The state's agricultural commissioner is making the rounds of local agricultural fairs as a way to contact with local farmers.
Commissioner John Lebeaux visited the Adams Agricultural Fair for his first time Saturday and was not disappointed.
There was a strong sense of optimism on Saturday as dozens of business and community leaders gathered to address North County's economic development.
From hundreds of millions of dollars in current public and private investment to local entrepreneurs to a dropping jobless rate to ambitious plans for downtown development, the future seemed brighter than in years past.
The commonwealth's top economic development officer said last week that he liked what he saw at Waubeeka Golf Links and thinks it might be a good fit for the kind of resort and conference center envisioned by its owner.
Secretary for Housing and Economic Development Jay Ash spent Tuesday evening touring the South Williamstown golf course and chatting with local government and non-profit leaders.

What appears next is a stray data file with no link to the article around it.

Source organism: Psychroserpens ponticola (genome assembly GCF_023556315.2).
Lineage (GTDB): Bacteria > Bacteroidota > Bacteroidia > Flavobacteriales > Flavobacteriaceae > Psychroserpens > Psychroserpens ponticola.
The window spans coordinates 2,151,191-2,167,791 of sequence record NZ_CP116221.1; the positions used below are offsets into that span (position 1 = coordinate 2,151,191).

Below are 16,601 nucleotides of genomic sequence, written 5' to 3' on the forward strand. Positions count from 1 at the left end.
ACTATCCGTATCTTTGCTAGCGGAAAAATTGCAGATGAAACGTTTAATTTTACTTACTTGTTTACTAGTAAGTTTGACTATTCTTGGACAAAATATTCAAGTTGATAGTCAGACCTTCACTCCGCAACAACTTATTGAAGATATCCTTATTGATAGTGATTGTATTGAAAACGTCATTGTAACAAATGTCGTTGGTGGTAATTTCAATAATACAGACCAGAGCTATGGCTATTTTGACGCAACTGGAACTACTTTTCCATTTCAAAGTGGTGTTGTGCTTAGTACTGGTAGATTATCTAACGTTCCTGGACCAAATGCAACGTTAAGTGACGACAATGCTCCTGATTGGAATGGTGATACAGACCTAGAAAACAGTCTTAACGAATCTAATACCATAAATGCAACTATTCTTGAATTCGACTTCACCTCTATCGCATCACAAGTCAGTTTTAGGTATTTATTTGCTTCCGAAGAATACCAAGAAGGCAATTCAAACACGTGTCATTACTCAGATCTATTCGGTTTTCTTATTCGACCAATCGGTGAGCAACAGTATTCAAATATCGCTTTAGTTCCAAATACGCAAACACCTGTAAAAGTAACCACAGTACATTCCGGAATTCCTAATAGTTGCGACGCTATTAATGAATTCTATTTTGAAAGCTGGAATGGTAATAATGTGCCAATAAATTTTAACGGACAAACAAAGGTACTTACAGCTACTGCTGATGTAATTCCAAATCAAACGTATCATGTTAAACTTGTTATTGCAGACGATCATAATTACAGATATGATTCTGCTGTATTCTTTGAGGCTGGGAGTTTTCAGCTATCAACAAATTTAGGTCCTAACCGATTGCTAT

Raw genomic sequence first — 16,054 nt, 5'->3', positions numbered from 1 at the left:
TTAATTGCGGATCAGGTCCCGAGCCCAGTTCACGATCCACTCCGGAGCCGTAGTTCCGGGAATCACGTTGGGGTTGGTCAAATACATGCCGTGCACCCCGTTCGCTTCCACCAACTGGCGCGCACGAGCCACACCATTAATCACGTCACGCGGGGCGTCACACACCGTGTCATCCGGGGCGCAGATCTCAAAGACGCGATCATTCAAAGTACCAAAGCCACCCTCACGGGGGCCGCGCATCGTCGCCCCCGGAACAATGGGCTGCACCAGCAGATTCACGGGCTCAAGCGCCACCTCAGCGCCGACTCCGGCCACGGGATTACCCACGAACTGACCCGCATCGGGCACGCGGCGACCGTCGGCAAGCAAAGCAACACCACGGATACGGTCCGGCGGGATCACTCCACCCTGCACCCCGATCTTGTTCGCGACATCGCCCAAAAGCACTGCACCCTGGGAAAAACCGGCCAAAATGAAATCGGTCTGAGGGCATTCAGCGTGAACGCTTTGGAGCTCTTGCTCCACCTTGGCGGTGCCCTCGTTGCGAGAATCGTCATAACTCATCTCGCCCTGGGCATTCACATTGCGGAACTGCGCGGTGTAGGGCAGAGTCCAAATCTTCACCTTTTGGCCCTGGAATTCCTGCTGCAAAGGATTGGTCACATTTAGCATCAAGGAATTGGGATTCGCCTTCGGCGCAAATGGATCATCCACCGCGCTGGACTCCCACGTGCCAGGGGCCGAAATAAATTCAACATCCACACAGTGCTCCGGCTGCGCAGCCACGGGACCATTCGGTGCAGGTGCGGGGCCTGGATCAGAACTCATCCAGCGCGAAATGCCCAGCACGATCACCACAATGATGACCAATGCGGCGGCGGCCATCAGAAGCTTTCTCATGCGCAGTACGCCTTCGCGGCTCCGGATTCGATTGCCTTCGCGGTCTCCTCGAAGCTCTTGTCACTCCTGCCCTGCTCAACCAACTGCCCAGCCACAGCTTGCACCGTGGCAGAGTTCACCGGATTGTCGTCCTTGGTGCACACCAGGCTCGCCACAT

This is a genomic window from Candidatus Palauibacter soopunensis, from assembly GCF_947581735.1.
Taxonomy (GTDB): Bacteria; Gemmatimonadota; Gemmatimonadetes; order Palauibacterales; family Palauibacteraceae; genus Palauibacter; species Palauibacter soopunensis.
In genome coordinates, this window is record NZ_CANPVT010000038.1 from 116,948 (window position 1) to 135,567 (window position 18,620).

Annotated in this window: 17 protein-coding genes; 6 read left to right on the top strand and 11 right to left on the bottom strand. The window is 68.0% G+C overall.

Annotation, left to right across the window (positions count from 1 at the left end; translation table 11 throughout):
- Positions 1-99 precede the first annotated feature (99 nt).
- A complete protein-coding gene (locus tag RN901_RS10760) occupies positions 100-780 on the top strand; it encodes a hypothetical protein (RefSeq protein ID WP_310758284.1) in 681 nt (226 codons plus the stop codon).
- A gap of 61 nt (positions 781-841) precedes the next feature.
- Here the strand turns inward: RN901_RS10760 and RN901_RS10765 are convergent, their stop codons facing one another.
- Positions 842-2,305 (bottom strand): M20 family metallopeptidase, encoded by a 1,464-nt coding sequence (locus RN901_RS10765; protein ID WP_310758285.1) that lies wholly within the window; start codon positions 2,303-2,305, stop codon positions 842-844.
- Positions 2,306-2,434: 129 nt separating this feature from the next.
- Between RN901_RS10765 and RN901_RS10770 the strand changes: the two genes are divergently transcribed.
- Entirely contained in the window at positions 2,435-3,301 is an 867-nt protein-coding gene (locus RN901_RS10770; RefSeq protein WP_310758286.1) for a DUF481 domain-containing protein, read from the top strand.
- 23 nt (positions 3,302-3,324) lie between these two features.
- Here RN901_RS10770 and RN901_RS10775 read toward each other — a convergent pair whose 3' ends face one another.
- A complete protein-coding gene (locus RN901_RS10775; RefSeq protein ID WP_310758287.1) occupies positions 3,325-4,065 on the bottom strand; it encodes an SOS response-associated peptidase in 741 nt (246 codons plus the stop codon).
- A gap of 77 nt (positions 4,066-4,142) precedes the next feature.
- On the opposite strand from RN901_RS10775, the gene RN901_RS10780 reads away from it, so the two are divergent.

Attorney General Maura Healey is already reserving rooms in the future Greylock Mill hotel.
Healey was in the city on Friday for a presentation and tour of the estimated $15 million project that was accepted into the state's brownfields covenant program in February. Developers Salvatore Perry and Karla Rothstein, based in New York City, took her through the massive building and up to the roof for a glimpse of the panoramic view.
The city is facing some significant financial challenges in the next few years and the state is helping to overcome the hurdles.
On Tuesday, Lt. Gov. Karyn Polito signed a community compact agreement with the city which will give the city $25,000 to work with the Edward J. Collins, Jr. Center for Public Management to develop long-range financial planning.
One hundred and twenty-two children are abused in Berkshire County each month.
And that's only the confirmed cases. Many others are never reported or confirmed. That number continues to grow. On Friday, children care organizations and elected officials laid out 122 pairs of shoes on the steps of city hall to raise awareness of the issue.